Aflatoxin is a mycotoxin produced mainly by Aspergillus flavus (A.flavus) and Aspergillus parasitiucus fungi that grow naturally in corn. Very serious health problems such as liver damage and lung cancer can result from exposure to high toxin levels in grain. Consequently, many countries have established strict guidelines for permissible levels in consumables. Conventional chemical-based analytical methods used to screen for aflatoxin such as thin-layer chromatography (TLC) and high performance liquid chromatography (HPLC) are time consuming, expensive, and require the destruction of samples as well as proper training for data interpretation. Thus, it has been a continuing effort within the research community to find a way to rapidly and non-destructively detect and possibly quantify aflatoxin contamination in corn. One of the more recent developments in this area is the use of spectral technology. Specifically, fluorescence hyperspectral imaging offers a potential rapid, and non-invasive method for contamination detection in corn infected with toxigenic A.flavus spores. The current hyperspectral image system is designed for scanning flat surfaces, which is suitable for imaging single or a group of corn kernels. In the case of a whole corn cob, it is preferred to be able to scan the circumference of the corn ear, appropriate for whole ear inspection. This paper discusses the development of a hyperspectral imaging system for whole corn ear imaging. The new instrument is based on a hyperspectral line scanner using a rotational stage to turn the corn ear.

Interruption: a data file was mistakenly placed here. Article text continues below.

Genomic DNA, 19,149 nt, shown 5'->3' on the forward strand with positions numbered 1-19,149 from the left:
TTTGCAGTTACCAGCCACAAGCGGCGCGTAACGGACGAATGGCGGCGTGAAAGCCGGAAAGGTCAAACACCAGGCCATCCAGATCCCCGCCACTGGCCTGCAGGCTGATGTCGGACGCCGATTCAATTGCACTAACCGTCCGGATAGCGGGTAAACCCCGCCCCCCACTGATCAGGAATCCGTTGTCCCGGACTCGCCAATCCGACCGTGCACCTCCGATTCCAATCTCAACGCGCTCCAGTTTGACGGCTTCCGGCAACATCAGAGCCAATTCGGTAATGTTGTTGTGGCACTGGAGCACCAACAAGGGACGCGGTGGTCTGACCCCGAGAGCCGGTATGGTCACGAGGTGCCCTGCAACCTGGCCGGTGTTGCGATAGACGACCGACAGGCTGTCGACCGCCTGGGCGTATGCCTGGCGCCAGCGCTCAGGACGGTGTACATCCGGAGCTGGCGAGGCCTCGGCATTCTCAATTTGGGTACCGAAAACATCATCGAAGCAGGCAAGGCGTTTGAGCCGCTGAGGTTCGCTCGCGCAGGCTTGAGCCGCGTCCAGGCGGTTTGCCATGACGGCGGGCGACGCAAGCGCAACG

2. English Vocabulary for Chinese Learners: Words in Your Ear.

    ERIC Educational Resources Information Center

    Hill, Monica

    1998-01-01